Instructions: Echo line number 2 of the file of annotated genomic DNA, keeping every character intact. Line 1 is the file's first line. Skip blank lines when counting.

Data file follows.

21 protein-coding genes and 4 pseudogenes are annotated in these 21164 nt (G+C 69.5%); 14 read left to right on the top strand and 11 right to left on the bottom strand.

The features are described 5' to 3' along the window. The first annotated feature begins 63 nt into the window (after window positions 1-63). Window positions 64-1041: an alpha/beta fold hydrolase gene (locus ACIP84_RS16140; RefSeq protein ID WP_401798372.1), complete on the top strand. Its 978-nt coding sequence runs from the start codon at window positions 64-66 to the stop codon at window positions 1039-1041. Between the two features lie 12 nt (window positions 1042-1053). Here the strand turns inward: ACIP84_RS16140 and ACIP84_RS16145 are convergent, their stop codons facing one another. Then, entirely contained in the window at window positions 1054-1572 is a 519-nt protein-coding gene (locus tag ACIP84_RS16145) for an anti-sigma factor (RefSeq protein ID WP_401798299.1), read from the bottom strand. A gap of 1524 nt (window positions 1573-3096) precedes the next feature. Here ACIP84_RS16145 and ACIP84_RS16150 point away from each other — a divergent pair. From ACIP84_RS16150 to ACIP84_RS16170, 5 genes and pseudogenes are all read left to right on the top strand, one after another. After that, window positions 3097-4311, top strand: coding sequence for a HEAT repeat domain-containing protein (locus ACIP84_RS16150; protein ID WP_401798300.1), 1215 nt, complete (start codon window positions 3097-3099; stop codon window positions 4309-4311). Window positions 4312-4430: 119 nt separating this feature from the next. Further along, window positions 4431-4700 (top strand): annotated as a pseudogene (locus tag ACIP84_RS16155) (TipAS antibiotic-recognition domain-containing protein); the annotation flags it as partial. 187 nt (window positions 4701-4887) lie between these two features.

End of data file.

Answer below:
The features are described 5' to 3' along the window. The first annotated feature begins 63 nt into the window (after window positions 1-63). Window positions 64-1041: an alpha/beta fold hydrolase gene (locus ACIP84_RS16140; RefSeq protein ID WP_401798372.1), complete on the top strand. Its 978-nt coding sequence runs from the start codon at window positions 64-66 to the stop codon at window positions 1039-1041. Between the two features lie 12 nt (window positions 1042-1053). Here the strand turns inward: ACIP84_RS16140 and ACIP84_RS16145 are convergent, their stop codons facing one another. Then, entirely contained in the window at window positions 1054-1572 is a 519-nt protein-coding gene (locus tag ACIP84_RS16145) for an anti-sigma factor (RefSeq protein ID WP_401798299.1), read from the bottom strand. A gap of 1524 nt (window positions 1573-3096) precedes the next feature. Here ACIP84_RS16145 and ACIP84_RS16150 point away from each other — a divergent pair. From ACIP84_RS16150 to ACIP84_RS16170, 5 genes and pseudogenes are all read left to right on the top strand, one after another. After that, window positions 3097-4311, top strand: coding sequence for a HEAT repeat domain-containing protein (locus ACIP84_RS16150; protein ID WP_401798300.1), 1215 nt, complete (start codon window positions 3097-3099; stop codon window positions 4309-4311). Window positions 4312-4430: 119 nt separating this feature from the next. Further along, window positions 4431-4700 (top strand): annotated as a pseudogene (locus tag ACIP84_RS16155) (TipAS antibiotic-recognition domain-containing protein); the annotation flags it as partial. 187 nt (window positions 4701-4887) lie between these two features.